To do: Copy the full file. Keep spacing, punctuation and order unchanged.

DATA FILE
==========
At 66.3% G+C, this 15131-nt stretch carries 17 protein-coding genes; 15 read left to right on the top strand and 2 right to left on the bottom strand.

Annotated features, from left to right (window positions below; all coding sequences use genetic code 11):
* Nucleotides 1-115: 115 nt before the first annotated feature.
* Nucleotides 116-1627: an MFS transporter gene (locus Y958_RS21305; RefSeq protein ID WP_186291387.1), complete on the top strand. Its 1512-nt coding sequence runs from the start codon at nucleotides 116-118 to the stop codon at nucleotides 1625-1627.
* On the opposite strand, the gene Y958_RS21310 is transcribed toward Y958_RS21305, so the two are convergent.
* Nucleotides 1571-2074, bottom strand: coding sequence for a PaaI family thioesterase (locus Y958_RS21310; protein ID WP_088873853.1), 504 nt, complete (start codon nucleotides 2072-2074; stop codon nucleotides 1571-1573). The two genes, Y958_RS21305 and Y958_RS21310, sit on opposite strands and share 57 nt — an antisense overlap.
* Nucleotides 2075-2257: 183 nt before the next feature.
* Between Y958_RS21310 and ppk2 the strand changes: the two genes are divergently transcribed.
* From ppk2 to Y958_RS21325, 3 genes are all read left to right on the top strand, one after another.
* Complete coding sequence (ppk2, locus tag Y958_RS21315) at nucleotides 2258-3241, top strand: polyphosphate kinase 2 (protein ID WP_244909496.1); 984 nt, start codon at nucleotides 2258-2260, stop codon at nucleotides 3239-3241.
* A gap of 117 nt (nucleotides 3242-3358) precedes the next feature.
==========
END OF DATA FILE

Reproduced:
At 66.3% G+C, this 15131-nt stretch carries 17 protein-coding genes; 15 read left to right on the top strand and 2 right to left on the bottom strand.

Annotated features, from left to right (window positions below; all coding sequences use genetic code 11):
* Nucleotides 1-115: 115 nt before the first annotated feature.
* Nucleotides 116-1627: an MFS transporter gene (locus Y958_RS21305; RefSeq protein ID WP_186291387.1), complete on the top strand. Its 1512-nt coding sequence runs from the start codon at nucleotides 116-118 to the stop codon at nucleotides 1625-1627.
* On the opposite strand, the gene Y958_RS21310 is transcribed toward Y958_RS21305, so the two are convergent.
* Nucleotides 1571-2074, bottom strand: coding sequence for a PaaI family thioesterase (locus Y958_RS21310; protein ID WP_088873853.1), 504 nt, complete (start codon nucleotides 2072-2074; stop codon nucleotides 1571-1573). The two genes, Y958_RS21305 and Y958_RS21310, sit on opposite strands and share 57 nt — an antisense overlap.
* Nucleotides 2075-2257: 183 nt before the next feature.
* Between Y958_RS21310 and ppk2 the strand changes: the two genes are divergently transcribed.
* From ppk2 to Y958_RS21325, 3 genes are all read left to right on the top strand, one after another.
* Complete coding sequence (ppk2, locus tag Y958_RS21315) at nucleotides 2258-3241, top strand: polyphosphate kinase 2 (protein ID WP_244909496.1); 984 nt, start codon at nucleotides 2258-2260, stop codon at nucleotides 3239-3241.
* A gap of 117 nt (nucleotides 3242-3358) precedes the next feature.